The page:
“Women ought to have representatives, instead of being arbitrarily governed without any direct share allowed them in the deliberations of government”
Mary Wollstonecraft (1759 – 1797).
When I first read the above quote I couldn’t believe the date beneath it, it could well have come from an opinion piece on gender quotas in one of the National newspapers in 2012, rather than an 18th century feminist 250 years ago.
I discovered Mary while researching political dissenters and was instantly intrigued. She was an admirer of the French Revolution, and following Thomas Paine’s ‘A Vindication of the Rights of Men’ in 1790, she shed new light with her own publication, ‘A Vindication of the Rights of Woman‘ in 1792. This is one of the earliest works on feminism and was written in just 6 weeks.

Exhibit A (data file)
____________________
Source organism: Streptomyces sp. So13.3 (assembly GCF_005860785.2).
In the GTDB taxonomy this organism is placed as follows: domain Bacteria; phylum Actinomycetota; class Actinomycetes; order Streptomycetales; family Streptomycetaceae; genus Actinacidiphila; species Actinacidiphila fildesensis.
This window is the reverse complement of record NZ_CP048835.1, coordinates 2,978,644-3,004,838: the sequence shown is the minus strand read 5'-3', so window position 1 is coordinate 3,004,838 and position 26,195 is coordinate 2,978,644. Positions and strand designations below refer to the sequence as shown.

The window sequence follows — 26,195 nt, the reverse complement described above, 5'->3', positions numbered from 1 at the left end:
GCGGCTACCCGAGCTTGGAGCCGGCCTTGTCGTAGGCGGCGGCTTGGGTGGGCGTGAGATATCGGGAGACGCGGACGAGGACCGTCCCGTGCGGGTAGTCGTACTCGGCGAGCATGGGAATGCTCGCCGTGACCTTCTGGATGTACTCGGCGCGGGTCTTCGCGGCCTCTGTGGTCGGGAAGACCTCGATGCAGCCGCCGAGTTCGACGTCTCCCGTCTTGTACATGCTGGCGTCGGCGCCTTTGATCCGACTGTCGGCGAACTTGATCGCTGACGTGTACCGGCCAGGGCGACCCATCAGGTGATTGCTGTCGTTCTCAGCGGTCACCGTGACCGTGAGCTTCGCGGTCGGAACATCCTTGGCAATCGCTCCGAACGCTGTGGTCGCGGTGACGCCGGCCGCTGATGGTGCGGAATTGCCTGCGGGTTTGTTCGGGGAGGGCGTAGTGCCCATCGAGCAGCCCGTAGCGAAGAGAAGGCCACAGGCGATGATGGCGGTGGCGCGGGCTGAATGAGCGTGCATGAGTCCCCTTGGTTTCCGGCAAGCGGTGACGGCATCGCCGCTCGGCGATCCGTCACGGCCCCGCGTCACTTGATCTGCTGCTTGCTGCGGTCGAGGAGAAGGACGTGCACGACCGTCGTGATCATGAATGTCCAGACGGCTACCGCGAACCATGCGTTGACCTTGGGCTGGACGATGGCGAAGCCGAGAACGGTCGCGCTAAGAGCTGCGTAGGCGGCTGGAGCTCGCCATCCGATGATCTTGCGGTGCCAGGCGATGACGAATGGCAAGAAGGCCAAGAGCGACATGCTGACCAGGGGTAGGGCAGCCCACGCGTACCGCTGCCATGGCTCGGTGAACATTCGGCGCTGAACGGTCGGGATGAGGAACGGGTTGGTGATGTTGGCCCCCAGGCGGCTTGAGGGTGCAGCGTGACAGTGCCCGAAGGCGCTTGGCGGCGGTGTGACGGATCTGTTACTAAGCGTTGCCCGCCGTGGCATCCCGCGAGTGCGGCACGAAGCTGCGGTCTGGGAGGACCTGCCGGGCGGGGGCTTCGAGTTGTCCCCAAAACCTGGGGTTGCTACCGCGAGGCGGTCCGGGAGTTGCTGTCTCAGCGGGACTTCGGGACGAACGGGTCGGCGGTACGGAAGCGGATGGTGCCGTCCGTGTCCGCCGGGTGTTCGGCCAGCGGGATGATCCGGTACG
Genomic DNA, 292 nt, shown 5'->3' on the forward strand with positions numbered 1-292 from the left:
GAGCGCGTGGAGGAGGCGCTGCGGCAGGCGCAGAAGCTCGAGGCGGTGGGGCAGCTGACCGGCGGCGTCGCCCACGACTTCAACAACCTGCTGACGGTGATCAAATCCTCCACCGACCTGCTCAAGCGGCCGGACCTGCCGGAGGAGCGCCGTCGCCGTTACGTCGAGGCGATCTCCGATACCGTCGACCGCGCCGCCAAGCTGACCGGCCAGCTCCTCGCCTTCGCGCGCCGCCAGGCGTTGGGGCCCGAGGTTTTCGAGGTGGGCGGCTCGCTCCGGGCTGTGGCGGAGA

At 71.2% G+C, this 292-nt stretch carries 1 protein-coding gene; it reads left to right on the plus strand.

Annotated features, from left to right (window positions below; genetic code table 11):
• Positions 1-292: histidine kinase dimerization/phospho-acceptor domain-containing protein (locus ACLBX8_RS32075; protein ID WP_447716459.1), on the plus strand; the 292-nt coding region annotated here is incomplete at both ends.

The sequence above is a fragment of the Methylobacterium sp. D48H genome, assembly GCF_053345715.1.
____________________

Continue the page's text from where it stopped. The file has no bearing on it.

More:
You can access the book here.
So while the Irish Constitutional Convention votes to alter ‘women in home’ clause, much to the jubilation and celebration of politicians and political commentators, after the State was found to be complicit in sending young girls to Magdalene Launderies, excuse me if I don’t get too excited.